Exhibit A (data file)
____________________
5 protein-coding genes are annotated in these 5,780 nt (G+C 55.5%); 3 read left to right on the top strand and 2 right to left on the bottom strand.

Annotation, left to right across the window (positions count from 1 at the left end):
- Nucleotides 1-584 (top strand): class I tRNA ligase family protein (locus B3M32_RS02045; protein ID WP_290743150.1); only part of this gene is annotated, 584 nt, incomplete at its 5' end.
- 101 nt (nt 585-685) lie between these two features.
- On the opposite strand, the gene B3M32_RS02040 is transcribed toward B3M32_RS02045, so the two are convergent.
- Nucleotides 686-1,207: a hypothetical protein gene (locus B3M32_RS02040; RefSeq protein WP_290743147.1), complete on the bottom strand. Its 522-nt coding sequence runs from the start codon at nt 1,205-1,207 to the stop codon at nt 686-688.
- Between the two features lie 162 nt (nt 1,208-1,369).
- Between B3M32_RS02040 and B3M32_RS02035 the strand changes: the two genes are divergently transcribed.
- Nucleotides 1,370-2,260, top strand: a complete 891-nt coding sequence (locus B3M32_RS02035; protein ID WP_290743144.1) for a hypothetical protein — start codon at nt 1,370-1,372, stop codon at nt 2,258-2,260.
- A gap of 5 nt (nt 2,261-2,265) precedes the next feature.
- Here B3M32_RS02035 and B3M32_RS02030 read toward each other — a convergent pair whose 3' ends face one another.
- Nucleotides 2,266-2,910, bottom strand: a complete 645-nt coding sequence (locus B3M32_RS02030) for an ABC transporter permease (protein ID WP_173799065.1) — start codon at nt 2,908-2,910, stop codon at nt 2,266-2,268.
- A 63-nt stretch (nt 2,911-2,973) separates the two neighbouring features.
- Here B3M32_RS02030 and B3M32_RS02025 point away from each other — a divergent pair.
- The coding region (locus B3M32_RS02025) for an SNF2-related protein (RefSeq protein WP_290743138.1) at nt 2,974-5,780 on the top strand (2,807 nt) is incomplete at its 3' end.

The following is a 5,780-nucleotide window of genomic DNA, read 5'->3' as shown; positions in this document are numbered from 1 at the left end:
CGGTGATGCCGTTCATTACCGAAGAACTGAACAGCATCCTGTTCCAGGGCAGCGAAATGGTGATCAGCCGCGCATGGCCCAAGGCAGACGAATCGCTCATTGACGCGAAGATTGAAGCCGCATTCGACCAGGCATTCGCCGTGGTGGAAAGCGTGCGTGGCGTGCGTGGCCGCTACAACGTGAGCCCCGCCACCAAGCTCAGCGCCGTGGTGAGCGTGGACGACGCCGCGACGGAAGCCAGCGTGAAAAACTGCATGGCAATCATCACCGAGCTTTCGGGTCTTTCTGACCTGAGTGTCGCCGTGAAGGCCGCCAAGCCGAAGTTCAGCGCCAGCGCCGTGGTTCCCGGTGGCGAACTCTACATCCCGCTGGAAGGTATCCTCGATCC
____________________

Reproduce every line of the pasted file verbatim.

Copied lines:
5 protein-coding genes are annotated in these 5,780 nt (G+C 55.5%); 3 read left to right on the top strand and 2 right to left on the bottom strand.

Annotation, left to right across the window (positions count from 1 at the left end):
- Nucleotides 1-584 (top strand): class I tRNA ligase family protein (locus B3M32_RS02045; protein ID WP_290743150.1); only part of this gene is annotated, 584 nt, incomplete at its 5' end.
- 101 nt (nt 585-685) lie between these two features.
- On the opposite strand, the gene B3M32_RS02040 is transcribed toward B3M32_RS02045, so the two are convergent.
- Nucleotides 686-1,207: a hypothetical protein gene (locus B3M32_RS02040; RefSeq protein WP_290743147.1), complete on the bottom strand. Its 522-nt coding sequence runs from the start codon at nt 1,205-1,207 to the stop codon at nt 686-688.
- Between the two features lie 162 nt (nt 1,208-1,369).
- Between B3M32_RS02040 and B3M32_RS02035 the strand changes: the two genes are divergently transcribed.
- Nucleotides 1,370-2,260, top strand: a complete 891-nt coding sequence (locus B3M32_RS02035; protein ID WP_290743144.1) for a hypothetical protein — start codon at nt 1,370-1,372, stop codon at nt 2,258-2,260.
- A gap of 5 nt (nt 2,261-2,265) precedes the next feature.
- Here B3M32_RS02035 and B3M32_RS02030 read toward each other — a convergent pair whose 3' ends face one another.
- Nucleotides 2,266-2,910, bottom strand: a complete 645-nt coding sequence (locus B3M32_RS02030) for an ABC transporter permease (protein ID WP_173799065.1) — start codon at nt 2,908-2,910, stop codon at nt 2,266-2,268.
- A 63-nt stretch (nt 2,911-2,973) separates the two neighbouring features.
- Here B3M32_RS02030 and B3M32_RS02025 point away from each other — a divergent pair.
- The coding region (locus B3M32_RS02025) for an SNF2-related protein (RefSeq protein WP_290743138.1) at nt 2,974-5,780 on the top strand (2,807 nt) is incomplete at its 3' end.

The following is a 5,780-nucleotide window of genomic DNA, read 5'->3' as shown; positions in this document are numbered from 1 at the left end:
CGGTGATGCCGTTCATTACCGAAGAACTGAACAGCATCCTGTTCCAGGGCAGCGAAATGGTGATCAGCCGCGCATGGCCCAAGGCAGACGAATCGCTCATTGACGCGAAGATTGAAGCCGCATTCGACCAGGCATTCGCCGTGGTGGAAAGCGTGCGTGGCGTGCGTGGCCGCTACAACGTGAGCCCCGCCACCAAGCTCAGCGCCGTGGTGAGCGTGGACGACGCCGCGACGGAAGCCAGCGTGAAAAACTGCATGGCAATCATCACCGAGCTTTCGGGTCTTTCTGACCTGAGTGTCGCCGTGAAGGCCGCCAAGCCGAAGTTCAGCGCCAGCGCCGTGGTTCCCGGTGGCGAACTCTACATCCCGCTGGAAGGTATCCTCGATCC